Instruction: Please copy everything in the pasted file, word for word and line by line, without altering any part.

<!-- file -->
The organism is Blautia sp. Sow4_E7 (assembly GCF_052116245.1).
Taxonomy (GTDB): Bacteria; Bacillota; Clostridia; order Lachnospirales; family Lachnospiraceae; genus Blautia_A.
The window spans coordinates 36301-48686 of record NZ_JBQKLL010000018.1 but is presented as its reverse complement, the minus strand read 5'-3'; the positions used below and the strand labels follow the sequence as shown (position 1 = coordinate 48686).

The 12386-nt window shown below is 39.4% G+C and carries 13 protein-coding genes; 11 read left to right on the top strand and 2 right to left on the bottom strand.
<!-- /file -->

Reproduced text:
The organism is Blautia sp. Sow4_E7 (assembly GCF_052116245.1).
Taxonomy (GTDB): Bacteria; Bacillota; Clostridia; order Lachnospirales; family Lachnospiraceae; genus Blautia_A.
The window spans coordinates 36301-48686 of record NZ_JBQKLL010000018.1 but is presented as its reverse complement, the minus strand read 5'-3'; the positions used below and the strand labels follow the sequence as shown (position 1 = coordinate 48686).

The 12386-nt window shown below is 39.4% G+C and carries 13 protein-coding genes; 11 read left to right on the top strand and 2 right to left on the bottom strand.